Bits, Bytes, and Briefs
Date: January 3, 2012
A report from the National Assessment for Adult Literacy indicates that two out of five Americans are stymied when trying to obtain and understand the basic health information and services they need. Such health care illiteracy is costly. Research by the nonprofit Center for Health Care Strategies suggests that it costs the U.S. economy between $106 billion and $203 billion a year.
According to Beth Bierbower, CEO of Humana Specialty Benefits, inability to understand what a health plan offers or what medical care entails “leads to less compliance with prescribed treatment instructions, more errors with medicine, failure to seek preventive care, longer hospital stays and higher risk for hospitalization in general.”
Writing in Managed Healthcare Executive, Bierbower says employers should use “straightforward, jargon-free content” in all of their communications to employees about health benefits options to help enrollees better understand and engage in their benefits. She says plain language could also reduce the administrative costs associated with misinterpretation of coverage. Among the examples she suggests are using the word doctor instead of primary care physician and the word drugs instead of prescription medication.
P4P may be kaput
The pay for performance (P4P) method that managed care plans have long used to compensate hospitals and physicians for the service they provide may be on its way out, as paying for improved patient outcomes (P4O) is being promoted by the federal Centers for Medicare and Medicaid Services (CMS).
CMS has stopped paying for so-called never events, or egregious medical errors that never should have occurred, such as surgery on the wrong site of the patient’s body, and health care plans have followed suit. More efforts are expected to link compensation to improved patient safety and satisfactory clinical outcomes.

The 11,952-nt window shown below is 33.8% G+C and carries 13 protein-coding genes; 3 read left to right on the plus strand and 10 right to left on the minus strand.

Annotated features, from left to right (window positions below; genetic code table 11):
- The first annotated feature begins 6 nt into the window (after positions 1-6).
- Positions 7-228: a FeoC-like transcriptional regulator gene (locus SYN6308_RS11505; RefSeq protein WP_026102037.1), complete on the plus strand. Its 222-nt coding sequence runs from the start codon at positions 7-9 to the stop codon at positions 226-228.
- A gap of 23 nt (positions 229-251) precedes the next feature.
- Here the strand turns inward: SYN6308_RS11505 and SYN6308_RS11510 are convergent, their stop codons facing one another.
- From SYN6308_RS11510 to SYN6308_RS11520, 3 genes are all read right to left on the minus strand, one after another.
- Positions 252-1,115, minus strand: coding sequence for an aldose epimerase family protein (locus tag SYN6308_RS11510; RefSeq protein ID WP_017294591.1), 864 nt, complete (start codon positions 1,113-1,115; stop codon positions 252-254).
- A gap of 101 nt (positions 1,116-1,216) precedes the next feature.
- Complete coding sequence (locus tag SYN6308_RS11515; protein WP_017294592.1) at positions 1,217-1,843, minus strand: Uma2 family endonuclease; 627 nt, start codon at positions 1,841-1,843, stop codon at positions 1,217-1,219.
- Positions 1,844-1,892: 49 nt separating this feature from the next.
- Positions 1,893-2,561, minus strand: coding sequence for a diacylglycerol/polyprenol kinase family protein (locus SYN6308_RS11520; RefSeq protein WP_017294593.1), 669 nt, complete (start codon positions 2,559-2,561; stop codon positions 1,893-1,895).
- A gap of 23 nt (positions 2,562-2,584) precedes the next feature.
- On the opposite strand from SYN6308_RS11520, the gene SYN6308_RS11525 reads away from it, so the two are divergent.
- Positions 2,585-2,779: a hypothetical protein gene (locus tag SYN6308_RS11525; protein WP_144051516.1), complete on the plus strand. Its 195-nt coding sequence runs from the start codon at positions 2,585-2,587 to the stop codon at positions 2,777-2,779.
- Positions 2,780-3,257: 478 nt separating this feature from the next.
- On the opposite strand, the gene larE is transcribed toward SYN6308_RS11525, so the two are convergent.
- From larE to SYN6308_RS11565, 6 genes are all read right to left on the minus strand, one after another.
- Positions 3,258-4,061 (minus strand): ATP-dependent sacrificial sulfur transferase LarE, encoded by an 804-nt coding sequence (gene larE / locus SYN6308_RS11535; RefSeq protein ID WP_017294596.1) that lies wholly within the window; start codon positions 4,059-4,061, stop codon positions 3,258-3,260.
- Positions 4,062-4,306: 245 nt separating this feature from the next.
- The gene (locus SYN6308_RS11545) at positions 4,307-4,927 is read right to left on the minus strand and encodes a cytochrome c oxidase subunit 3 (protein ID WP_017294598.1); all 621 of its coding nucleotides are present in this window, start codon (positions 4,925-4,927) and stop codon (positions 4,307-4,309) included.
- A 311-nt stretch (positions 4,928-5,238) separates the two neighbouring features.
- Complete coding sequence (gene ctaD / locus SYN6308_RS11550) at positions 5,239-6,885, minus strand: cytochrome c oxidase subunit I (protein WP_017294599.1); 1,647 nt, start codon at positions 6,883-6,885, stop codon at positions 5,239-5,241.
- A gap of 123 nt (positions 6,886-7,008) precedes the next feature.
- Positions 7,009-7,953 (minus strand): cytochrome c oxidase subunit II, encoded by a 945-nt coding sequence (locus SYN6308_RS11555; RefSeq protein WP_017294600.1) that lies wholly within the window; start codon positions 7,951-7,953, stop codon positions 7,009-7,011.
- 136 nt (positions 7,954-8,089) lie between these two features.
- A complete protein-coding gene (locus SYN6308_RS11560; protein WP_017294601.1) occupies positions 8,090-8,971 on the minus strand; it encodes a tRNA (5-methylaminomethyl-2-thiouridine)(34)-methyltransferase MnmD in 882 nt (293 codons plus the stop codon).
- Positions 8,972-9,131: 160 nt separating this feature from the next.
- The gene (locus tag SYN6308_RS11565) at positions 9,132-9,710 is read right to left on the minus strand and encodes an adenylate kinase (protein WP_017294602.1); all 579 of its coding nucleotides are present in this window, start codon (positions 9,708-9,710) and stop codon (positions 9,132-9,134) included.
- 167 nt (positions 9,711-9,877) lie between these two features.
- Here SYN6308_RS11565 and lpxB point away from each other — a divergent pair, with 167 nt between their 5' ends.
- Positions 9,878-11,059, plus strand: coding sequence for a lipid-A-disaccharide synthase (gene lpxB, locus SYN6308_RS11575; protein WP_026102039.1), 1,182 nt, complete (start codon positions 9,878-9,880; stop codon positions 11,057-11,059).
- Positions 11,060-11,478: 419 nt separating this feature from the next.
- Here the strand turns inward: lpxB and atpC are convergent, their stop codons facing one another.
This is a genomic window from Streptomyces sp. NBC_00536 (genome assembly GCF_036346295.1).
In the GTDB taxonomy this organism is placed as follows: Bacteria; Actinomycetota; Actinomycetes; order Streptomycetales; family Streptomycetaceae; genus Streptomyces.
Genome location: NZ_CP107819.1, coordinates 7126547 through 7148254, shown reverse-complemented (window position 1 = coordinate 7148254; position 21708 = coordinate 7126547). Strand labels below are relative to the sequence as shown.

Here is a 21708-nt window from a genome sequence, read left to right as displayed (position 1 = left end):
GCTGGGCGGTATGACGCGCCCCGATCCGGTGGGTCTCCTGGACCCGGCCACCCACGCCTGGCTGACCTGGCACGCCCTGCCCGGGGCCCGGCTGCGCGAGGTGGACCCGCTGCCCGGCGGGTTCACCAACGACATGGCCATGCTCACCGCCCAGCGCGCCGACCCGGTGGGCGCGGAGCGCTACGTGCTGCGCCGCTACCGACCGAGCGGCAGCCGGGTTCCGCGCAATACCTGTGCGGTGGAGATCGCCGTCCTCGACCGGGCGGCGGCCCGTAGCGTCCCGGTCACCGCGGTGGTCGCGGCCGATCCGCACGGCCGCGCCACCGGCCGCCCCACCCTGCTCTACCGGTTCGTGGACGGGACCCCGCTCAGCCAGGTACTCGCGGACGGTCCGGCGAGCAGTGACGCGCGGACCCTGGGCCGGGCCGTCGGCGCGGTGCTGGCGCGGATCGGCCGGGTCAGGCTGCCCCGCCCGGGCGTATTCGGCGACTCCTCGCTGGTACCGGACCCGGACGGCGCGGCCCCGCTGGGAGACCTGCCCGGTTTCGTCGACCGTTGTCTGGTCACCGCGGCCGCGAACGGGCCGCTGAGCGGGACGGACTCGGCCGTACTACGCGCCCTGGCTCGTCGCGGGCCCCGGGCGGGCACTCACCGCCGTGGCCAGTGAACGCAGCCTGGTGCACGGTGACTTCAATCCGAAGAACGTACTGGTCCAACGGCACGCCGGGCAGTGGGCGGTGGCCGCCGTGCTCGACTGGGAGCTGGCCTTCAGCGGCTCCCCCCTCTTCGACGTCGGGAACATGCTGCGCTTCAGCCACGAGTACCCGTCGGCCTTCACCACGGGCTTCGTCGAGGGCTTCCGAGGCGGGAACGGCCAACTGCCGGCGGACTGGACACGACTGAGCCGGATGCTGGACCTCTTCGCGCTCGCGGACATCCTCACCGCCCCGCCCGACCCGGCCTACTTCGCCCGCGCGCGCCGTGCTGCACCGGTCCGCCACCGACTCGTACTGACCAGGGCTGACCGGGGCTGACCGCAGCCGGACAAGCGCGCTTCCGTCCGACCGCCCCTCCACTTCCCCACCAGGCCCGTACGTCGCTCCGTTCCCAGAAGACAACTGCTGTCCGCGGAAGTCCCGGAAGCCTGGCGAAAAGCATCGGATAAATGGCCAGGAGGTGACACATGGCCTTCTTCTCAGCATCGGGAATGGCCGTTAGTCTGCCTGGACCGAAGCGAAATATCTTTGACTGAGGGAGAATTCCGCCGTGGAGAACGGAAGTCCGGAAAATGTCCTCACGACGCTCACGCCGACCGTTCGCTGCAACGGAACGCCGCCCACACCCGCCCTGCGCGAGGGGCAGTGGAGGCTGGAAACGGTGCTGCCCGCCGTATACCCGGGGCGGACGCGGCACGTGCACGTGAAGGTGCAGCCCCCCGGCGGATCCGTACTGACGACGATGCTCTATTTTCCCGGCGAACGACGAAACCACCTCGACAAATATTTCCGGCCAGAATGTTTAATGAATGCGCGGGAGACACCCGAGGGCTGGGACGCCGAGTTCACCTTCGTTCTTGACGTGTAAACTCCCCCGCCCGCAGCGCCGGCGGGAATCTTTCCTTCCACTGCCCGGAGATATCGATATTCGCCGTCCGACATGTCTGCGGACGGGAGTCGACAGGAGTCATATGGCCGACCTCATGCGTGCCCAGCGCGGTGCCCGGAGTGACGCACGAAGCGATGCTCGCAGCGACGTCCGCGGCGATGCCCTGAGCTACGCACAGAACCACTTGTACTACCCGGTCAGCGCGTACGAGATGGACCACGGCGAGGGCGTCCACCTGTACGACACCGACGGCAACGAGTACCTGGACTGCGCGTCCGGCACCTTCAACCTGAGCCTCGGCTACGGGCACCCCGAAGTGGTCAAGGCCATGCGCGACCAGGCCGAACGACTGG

The trend likely will accelerate when CMS stops paying hospitals that don’t meet specific quality measures and expected clinical outcomes—and health plans emulate that change as well.
The American Psychological Association is conducting in-depth discussions on what activities and obsessions may qualify for inclusion in the new fifth edition of the Diagnostic and Statistical Manual of Mental Disorders—known as DSM-5 for short—which is scheduled for publication in 2013.
Among the possible new conditions may be hypersexual disorder, which some psychologists and psychiatrists have associated with Tiger Woods’ much-publicized infidelities. A practitioner could diagnose the disorder if a person spends an “excessive” amount of time fantasizing about or planning for sex, particularly if such fantasizing or planning seems to be linked to anxiety, depression, irritability or boredom.
Other potential changes in the DSM-5 could establish new criteria for diagnosing binge eating, type II bipolar disorder, Asperger’s syndrome and many more conditions.
When the DSM-5 is completed, such changes could have a significant effect on who gets insurance coverage for these and other conditions. Contesting the validity of a condition in the DSM may be difficult, but it’s not impossible—and some groups in the past have argued that expanding the DSM’s designation of disorders gives practitioners the opportunity to bill for treating controversial conditions.
Since addressing mental health issues, many of which now are recognized as biologically based, has become an accepted part of overall health care coverage, however, insurers are less likely to question the validity of conditions that previously had been treated in conjunction with other problems.
Under the 2008 Mental Health Parity and Addiction Equity Act, which became fully effective in 2010, if a health plan covers services for mental health and substance abuse at all, financial or treatment limits on those services cannot be any more restrictive than those imposed for medical or surgical benefits covered under the same plan. Should the Affordable Care Act, the health care reform law, go into effect fully in 2014, substantial increases in mental health coverage also will become mandatory.